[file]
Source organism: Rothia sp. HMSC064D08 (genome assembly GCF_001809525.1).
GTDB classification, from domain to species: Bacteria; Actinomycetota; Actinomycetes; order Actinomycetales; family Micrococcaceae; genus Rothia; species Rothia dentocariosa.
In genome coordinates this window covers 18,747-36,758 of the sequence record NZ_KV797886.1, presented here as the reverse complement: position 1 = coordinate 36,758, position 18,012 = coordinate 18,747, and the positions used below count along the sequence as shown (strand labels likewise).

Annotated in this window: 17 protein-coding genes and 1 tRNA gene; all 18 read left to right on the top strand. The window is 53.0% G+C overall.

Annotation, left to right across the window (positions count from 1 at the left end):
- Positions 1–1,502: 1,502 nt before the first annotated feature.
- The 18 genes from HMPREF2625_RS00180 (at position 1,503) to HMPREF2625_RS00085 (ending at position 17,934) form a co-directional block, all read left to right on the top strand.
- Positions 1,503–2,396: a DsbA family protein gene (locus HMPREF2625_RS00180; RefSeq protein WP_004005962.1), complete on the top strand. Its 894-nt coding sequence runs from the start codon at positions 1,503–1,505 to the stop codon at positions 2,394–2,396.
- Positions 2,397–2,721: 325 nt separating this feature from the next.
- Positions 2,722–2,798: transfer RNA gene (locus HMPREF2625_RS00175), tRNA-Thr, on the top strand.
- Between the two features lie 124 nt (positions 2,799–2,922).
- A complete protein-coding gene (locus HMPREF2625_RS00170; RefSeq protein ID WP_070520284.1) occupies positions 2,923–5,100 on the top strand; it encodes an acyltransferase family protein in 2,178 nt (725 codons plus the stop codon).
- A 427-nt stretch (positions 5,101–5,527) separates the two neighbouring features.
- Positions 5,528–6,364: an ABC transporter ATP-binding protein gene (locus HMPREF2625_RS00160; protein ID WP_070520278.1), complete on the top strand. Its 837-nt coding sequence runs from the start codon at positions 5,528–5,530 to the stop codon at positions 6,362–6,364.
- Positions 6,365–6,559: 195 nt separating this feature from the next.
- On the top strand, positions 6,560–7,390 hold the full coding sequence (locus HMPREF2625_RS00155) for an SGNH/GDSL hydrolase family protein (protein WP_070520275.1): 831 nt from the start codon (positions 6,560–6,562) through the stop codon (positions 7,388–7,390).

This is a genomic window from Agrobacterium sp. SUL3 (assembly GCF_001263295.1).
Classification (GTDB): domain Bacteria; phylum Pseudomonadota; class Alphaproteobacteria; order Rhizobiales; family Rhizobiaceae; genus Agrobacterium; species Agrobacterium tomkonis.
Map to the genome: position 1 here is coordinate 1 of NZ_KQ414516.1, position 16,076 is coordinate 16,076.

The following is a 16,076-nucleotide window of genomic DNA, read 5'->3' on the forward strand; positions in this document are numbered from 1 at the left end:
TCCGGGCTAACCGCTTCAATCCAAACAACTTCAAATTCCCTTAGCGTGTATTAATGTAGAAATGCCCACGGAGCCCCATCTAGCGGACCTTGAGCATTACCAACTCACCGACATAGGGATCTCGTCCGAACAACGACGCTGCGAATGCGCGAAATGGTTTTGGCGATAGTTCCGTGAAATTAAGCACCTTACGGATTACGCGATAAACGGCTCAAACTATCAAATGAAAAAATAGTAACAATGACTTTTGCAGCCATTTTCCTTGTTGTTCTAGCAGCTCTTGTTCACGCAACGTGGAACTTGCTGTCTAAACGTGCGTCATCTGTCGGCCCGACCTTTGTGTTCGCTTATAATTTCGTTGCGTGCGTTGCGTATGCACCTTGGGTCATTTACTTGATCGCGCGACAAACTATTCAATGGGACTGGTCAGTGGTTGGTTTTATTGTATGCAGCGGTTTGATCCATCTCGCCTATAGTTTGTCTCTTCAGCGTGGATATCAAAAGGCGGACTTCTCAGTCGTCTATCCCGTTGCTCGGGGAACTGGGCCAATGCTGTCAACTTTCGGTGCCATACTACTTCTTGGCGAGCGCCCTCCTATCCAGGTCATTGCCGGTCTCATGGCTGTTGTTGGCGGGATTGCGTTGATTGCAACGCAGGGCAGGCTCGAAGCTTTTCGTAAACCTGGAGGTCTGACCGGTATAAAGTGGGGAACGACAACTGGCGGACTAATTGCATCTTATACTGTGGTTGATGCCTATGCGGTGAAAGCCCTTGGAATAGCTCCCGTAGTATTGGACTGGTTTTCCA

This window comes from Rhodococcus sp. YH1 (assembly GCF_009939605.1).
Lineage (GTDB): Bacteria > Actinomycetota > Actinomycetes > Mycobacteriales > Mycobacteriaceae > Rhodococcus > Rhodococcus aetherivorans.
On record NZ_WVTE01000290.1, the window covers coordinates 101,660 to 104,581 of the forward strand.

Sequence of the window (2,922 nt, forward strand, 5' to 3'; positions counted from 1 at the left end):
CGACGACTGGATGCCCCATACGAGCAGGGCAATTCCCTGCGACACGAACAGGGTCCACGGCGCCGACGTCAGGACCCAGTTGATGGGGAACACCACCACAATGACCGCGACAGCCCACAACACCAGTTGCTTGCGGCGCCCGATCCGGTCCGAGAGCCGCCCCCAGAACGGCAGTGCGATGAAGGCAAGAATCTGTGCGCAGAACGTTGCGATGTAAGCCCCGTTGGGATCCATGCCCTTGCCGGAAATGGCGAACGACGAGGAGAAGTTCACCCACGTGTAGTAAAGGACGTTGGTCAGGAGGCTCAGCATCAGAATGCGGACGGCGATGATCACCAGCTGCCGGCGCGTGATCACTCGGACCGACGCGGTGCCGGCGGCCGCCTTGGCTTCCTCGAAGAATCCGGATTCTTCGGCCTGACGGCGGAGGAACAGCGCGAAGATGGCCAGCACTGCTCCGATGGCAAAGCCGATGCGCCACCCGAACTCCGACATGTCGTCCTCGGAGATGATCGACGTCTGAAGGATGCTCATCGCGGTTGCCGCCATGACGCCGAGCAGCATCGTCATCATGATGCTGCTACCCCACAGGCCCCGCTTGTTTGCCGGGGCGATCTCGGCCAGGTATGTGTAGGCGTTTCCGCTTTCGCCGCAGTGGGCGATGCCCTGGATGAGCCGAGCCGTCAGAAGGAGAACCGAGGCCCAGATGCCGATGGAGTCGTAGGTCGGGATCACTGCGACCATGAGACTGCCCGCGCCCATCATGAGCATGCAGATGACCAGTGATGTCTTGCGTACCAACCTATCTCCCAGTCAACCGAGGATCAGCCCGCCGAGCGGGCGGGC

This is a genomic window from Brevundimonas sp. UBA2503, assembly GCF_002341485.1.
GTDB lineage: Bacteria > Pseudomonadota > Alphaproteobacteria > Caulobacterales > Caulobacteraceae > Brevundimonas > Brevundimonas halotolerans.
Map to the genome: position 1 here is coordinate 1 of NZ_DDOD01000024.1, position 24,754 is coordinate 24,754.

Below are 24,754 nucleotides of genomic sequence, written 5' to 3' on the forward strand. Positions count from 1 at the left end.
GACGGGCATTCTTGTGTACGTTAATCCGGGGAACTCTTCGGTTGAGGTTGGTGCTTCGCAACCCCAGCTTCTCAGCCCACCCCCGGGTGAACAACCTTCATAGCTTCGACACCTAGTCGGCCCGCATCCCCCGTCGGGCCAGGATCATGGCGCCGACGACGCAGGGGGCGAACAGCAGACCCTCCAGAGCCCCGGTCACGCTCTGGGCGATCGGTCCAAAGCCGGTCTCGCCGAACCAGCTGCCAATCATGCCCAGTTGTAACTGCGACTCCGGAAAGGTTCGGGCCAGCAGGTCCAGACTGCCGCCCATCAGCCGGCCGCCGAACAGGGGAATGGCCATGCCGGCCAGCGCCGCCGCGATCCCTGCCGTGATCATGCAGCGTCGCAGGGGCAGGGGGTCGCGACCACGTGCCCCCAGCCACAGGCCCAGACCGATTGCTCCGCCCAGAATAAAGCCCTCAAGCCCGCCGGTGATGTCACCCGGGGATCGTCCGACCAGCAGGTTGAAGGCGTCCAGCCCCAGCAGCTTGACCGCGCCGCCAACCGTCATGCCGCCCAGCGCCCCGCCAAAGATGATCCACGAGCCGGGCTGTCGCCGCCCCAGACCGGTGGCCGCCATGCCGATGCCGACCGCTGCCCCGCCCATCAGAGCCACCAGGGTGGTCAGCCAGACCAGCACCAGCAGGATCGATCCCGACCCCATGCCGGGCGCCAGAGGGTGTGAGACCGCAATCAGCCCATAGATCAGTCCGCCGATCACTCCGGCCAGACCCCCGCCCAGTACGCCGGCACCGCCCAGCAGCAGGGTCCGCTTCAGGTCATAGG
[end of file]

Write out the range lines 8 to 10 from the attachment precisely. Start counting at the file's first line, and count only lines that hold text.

- Positions 1,503–2,396: a DsbA family protein gene (locus HMPREF2625_RS00180; RefSeq protein WP_004005962.1), complete on the top strand. Its 894-nt coding sequence runs from the start codon at positions 1,503–1,505 to the stop codon at positions 2,394–2,396.
- Positions 2,397–2,721: 325 nt separating this feature from the next.
- Positions 2,722–2,798: transfer RNA gene (locus HMPREF2625_RS00175), tRNA-Thr, on the top strand.